Branded Storage Vendor Business in Permanent State of Decline for Permabit CEORequiring end users to make long-view decisions today
This is a Press Release edited by StorageNewsletter.com on 2016.04.04
Enterprises will need to make difficult choices about data center infrastructures as changing technology and business models impact storage and networking, according to experts at Permabit Technology Corporation, in storage efficiency and data reduction technology.
As organizations move more data to the cloud, hybrid cloud and hyper-scale cloud providers will make massive share gains, fueling adoption of white-box compute and open-source software for storage, computing, and networking.
"Flashy start-ups and storage incumbents are engaged in a race to solve what is essentially yesterday's problem by building better, faster and cheaper on-premise disk arrays," said Cook. "Buyers must beware of the disruptive impact cloud adoption is having on those vendors' market share and profitability."
Cook advises midsize and large storage consumers to heed
the following factors that will inevitably influence their future purchases:
White Box is Winning
Hybrid cloud and software-driven environments are a goldmine for standards-based, commodity-class white boxes for compute, networking and storage. The reliability and features that branded vendors traditionally offered are instead delivered through commodity component redundancy and intelligent software, while inexpensive flash devices yield performance and efficiency. Since enterprise-shared storage can be built from unbranded commodity components, it's easy to compare acquisition costs from different suppliers - and the branded vendors won't come out on top. White-box vendors operate at 10% margins versus the 55% margin of branded vendors. As branded vendors lose sales, their R&D suffers, and they will struggle to bring new-and-improved products to market.
Cost Structures are Changing
Moving data to the cloud changes compute, networking, and storage costs from a capital expense to an operating expense. Converged and hyper-converged architectures orchestrated by more capable, feature-rich software can use hybrid cloud seamlessly, so data is migrated offsite regularly. Budgeting for "hardware refresh" becomes passé as specialized platforms are no longer needed.
Support and Maintenance Dollars are Shifting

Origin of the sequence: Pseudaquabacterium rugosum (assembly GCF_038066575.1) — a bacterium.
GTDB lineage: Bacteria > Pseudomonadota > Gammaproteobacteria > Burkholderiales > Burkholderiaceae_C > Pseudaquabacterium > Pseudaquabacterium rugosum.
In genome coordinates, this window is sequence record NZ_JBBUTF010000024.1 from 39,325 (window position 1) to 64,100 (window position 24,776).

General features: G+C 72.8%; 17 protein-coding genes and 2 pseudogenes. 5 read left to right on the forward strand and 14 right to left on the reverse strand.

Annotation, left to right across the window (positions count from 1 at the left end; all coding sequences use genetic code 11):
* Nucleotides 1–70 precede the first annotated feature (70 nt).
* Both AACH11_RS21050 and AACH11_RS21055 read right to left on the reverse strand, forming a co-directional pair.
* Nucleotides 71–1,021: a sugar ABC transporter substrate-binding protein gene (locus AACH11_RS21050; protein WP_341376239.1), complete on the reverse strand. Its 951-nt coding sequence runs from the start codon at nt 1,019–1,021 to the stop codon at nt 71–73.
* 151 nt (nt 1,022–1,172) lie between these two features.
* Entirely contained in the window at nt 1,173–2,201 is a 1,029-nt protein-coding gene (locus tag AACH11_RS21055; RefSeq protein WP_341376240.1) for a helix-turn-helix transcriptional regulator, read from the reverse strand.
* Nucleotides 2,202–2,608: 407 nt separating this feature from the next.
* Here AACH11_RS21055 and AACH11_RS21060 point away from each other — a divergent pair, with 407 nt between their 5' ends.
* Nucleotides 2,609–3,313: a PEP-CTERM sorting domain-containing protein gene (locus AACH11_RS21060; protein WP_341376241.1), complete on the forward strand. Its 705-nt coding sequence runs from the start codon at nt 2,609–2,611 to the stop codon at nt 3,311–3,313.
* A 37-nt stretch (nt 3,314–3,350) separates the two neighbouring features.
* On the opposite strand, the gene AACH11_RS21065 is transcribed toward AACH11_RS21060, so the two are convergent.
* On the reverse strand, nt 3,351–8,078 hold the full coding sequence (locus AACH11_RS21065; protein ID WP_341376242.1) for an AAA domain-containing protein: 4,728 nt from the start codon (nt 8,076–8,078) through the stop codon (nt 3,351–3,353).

When the real innovation is in software, not hardware, and cloud data centers deliver enterprise QoS, software systems become mission-critical and so does their support and maintenance. The quality and performance of open source software keeps raising the bar and its business value continues to go up. Users will siphon budget away from keeping their hardware running to keeping software in tip-top shape.
The Storage Admin's Influence is Declining
As branded vendors lose their influence on decision-making, their incumbency advantage disappears, and purchasing relationships change. Storage admins, storage managers, and other storage-specific personnel may find they also lose influence on the overall data center budget when compute, networking, and storage is consolidated into one entity and capacity is no longer the biggest line item.
The Wealth is Shared
As the stock of branded storage vendors wanes, it's not just one industry sector that will wax. Rather, a whole ecosystem of hardware suppliers, software suppliers, open-source support organizations, MSPs, and hyper-scale providers like Amazon, Microsoft, IBM, and Google all stand to gain. Vendors like these that can capitalize on value-add applications and services like analytics to subsidize free or near-free storage will further drive critical apps and data to the cloud. In the long run, cloud and software-driven architectures deliver cost, scale, and agility advantages, all of which benefit the end user.
"There's no denying the cloud business model is winning, driving the economic transformation of infrastructure," said Cook. "With hybrid cloud gaining share, the branded storage business is under severe pressure, and legacy players are in a fight for survival."